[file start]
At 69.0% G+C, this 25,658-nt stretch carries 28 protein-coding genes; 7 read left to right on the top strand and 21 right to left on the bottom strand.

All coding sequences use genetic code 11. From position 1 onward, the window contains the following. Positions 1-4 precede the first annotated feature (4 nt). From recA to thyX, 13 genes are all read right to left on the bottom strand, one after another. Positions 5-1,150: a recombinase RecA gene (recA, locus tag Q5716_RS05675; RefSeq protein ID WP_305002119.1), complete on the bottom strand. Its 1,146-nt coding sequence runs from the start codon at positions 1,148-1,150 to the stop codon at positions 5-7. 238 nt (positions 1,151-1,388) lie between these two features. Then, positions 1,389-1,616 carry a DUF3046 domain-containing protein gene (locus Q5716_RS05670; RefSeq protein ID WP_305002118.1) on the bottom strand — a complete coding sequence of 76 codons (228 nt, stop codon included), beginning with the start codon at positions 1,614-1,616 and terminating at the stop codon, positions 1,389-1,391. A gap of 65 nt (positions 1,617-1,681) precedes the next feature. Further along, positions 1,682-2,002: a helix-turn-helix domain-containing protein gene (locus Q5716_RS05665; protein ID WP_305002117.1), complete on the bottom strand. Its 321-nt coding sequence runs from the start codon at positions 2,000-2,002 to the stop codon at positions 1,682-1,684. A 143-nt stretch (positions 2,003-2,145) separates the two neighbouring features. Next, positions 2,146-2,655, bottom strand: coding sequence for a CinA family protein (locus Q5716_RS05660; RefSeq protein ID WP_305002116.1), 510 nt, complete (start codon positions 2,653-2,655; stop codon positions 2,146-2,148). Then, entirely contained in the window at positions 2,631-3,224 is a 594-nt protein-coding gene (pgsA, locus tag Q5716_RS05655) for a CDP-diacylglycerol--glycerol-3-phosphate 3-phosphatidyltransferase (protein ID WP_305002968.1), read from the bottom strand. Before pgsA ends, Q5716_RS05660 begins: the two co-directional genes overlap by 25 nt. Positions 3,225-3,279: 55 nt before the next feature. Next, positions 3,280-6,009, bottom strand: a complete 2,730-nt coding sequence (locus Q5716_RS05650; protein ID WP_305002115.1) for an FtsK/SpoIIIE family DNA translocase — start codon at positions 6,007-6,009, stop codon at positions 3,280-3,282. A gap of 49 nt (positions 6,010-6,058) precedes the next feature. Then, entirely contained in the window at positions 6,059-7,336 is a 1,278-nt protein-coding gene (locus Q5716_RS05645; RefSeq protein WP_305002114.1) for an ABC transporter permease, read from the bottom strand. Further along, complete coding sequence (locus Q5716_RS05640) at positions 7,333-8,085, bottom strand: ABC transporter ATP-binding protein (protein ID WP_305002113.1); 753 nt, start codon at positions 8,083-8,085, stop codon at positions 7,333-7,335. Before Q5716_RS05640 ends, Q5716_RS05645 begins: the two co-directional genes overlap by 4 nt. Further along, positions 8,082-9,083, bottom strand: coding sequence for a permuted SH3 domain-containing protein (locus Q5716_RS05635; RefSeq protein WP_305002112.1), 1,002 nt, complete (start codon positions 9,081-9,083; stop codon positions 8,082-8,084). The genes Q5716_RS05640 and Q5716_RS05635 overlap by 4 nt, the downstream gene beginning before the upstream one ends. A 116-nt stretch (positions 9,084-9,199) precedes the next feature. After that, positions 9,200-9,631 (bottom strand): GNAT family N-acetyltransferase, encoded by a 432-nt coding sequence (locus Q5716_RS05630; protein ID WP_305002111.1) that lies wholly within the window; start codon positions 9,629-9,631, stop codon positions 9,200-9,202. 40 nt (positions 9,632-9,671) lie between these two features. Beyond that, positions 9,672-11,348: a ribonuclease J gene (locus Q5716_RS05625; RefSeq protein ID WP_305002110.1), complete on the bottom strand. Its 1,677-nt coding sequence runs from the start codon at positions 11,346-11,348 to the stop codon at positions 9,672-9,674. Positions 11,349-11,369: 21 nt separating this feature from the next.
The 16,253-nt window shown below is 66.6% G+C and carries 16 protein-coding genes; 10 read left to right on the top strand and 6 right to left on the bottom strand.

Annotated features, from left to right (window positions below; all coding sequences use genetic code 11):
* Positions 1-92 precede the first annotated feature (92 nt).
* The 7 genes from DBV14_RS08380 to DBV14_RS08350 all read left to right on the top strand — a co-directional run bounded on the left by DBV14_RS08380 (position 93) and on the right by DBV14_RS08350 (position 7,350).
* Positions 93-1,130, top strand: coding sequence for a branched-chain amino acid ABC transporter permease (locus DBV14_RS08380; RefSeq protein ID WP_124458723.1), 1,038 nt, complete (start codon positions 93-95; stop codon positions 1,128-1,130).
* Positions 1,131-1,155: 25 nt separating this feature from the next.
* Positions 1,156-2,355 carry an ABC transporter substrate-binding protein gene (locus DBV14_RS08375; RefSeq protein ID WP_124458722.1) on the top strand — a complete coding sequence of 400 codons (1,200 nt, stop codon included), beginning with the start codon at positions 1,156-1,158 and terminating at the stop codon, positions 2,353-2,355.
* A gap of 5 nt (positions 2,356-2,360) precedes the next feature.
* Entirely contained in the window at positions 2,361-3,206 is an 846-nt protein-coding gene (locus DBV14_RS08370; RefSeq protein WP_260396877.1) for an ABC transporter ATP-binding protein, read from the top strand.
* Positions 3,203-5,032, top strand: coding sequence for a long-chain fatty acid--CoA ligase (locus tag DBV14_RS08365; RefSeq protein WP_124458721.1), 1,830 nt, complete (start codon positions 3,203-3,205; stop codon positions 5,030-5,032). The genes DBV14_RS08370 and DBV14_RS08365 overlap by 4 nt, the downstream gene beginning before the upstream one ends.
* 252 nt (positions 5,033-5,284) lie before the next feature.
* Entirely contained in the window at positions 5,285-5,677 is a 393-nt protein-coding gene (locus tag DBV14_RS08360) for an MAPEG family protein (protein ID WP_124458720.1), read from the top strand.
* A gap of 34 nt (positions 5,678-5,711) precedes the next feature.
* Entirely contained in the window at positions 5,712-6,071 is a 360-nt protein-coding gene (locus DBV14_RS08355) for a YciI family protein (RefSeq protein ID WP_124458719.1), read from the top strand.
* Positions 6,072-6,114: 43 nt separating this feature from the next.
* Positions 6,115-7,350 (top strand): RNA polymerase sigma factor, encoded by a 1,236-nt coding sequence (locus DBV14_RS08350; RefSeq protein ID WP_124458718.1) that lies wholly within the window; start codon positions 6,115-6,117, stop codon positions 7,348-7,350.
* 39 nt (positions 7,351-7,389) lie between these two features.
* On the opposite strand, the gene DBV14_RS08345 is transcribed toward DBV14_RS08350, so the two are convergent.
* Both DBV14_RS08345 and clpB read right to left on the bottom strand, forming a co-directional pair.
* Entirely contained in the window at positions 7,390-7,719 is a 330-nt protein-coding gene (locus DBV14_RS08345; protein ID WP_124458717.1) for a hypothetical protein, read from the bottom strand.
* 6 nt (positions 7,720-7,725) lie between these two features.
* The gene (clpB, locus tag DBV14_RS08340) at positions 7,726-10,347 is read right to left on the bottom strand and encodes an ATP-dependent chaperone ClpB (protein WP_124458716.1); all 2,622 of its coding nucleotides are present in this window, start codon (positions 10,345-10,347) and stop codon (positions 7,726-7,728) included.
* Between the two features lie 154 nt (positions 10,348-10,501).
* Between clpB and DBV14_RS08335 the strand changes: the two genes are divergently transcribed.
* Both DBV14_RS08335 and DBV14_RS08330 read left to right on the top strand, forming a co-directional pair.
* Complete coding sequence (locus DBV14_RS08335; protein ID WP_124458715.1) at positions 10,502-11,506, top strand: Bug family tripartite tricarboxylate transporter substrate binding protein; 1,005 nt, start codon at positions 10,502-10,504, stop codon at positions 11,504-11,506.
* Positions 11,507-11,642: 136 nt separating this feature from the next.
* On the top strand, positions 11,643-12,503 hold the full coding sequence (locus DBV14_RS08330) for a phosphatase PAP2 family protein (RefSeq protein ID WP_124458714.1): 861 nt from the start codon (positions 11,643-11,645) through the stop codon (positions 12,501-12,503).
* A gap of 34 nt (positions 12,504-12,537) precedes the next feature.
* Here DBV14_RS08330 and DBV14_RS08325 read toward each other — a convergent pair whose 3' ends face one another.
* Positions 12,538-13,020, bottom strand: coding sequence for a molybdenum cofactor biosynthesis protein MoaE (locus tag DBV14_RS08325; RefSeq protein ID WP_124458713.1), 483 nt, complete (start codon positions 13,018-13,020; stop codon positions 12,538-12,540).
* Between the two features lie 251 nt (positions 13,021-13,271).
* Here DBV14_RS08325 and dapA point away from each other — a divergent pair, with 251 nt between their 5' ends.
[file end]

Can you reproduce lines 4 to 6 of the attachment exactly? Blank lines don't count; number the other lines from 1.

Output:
Annotated features, from left to right (window positions below; all coding sequences use genetic code 11):
* Positions 1-92 precede the first annotated feature (92 nt).
* The 7 genes from DBV14_RS08380 to DBV14_RS08350 all read left to right on the top strand — a co-directional run bounded on the left by DBV14_RS08380 (position 93) and on the right by DBV14_RS08350 (position 7,350).